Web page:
The dessert she names turns out to be some sort of delicious saffron flavored ice cream made in little clay pots. Maybe. He's not entirely sure, and Naina refuses to explain. (Jill would tell him that not everything needs to explained. Something just need to be experienced. He misses her.)

When they return home, Professor Joshi has gone out for business and Naina asks the maidservant to make two cups of chai and to maybe make some bhel puri - puffed rice with tomatoes, onions and chili, slathered with sweet, sour chutney, Eustace will discover with his tongue on fire. They head up to roof, and enjoy the setting sun. 

"Do you believe in God, Eustace-ji?" Naina asks suddenly. He looks at her, confused. "You get a pinched look around your nose when I speak of anything even remotely related to my gods."

Jill would have laughed at that. 

"It's difficult to explain." 

And how does he? How can he explain that he didn't believe in any higher being until a fantastical adventure - and that he's still not sure he'd call Aslan something like God. How left out he feels when everyone else seems to accept Aslan's presence in this world like some sort of feeling, an emotion based on sheer faith and that he...he doesn't feel it here. And that standing in that room with a person he's known for not even a month surrounded by tiny pieces of glass was the closest he'd felt to that faith in a while.

"I like to argue, but that doesn't mean I don't know how to listen," she retorts, sipping her hot tea. She's curious - he can see it in her eyes, she's quite expressive that way. It reminds him a little of Edmund.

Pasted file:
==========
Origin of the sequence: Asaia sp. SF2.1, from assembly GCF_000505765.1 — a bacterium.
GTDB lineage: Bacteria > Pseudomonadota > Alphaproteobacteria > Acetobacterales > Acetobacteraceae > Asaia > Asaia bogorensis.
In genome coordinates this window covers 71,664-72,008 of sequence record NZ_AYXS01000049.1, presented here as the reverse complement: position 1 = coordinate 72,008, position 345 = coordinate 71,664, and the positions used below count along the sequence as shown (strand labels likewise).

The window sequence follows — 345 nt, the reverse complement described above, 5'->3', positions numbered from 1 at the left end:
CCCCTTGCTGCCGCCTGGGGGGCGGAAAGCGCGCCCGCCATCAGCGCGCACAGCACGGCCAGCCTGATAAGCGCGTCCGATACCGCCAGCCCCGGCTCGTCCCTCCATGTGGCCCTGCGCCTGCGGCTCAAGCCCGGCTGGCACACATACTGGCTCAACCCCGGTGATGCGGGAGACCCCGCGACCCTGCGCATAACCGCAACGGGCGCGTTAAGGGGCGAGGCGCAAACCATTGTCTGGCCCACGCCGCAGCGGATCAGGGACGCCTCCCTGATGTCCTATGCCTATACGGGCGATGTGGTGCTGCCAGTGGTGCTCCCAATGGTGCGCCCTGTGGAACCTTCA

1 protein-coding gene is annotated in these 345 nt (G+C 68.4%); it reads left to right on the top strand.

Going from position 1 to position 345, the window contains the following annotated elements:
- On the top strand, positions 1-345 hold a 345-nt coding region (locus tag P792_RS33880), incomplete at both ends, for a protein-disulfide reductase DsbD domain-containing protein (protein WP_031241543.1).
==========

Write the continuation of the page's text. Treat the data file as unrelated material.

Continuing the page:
He sighs heavily.

"Imagine a boy. A boy and a girl," he starts. Because he can think of no other way to say it rather than a story. He continues, telling exactly what happened, how it happened, and he can tell she's mesmerized. He pauses after he's finished. "Tell me, did that boy meet God?"

Naina is quiet for a moment. She's squinting into the distance, and he can tell she's thinking through her response carefully.

"It sounds a lot like our stories. Our mythology. If I believe in those so wholeheartedly, than I cannot in good conscience say that the boy didn't meet some form of God. But that's not for me to decide. That's for him to choose. For him to figure out. Just like he should figure out why one boy was unafraid of a wild circus lion when everyone else was afraid."

It's a lot for him to think over, so he bids Naina good night and returns to his room.

 


 

 

"Naina said you might need this," Joshi Uncle is saying a few days later. "She tracked it down with some difficulty."

He hands him an English translation of her holy book - the Bhagvad Gita. He'd read the Bible once, when he was young, if only to find all the inconsistencies. 

"She's visiting the temple in the evening if you'd care to join her."

Eustace only nods. Then turns back to his work.

"Take the day off, Eustace," Joshi Uncle laughs. "You need it."

He knows that's not what Joshi Uncle is offering. So he nods thankfully, pressing his palms together, then heads to the roof with his book.

 


 

"I read it."

"All of it?" Naina whispers. She's chosen her time well. The temple is typically loud, filled with people desperately wanting their prayers to be heard. They've arrived just before the priest leaves, and it's quiet. 

"No," he confesses. "But some of it."

"Did it help?" she asks. She's placing marigold flowers and diamond shaped sweets covered in silver at the base of each God. First a dark youth holding a flute, with a peacock feather in his hair, then an eight armed figure with one leg raised surrounded by a ring of flames, then a woman holding a stringed instrument, and then a woman holding a trident and discus while seated upon a lion. Eustace follows behind her. 

"I know why the boy isn't afraid of circus lions," he replies. He wishes Jill were there for him to share this epiphany with, to share this sudden relief that's filled him.

She smiles, and moves on to next god. The remover of all obstacles, who enjoys sweets more than the rest, Naina told him once, son of the Destroyer and his wife, an aspect of Shakti, the divine female spirit. With tusks and a trunk.

 

He doesn't mind elephants so much any more.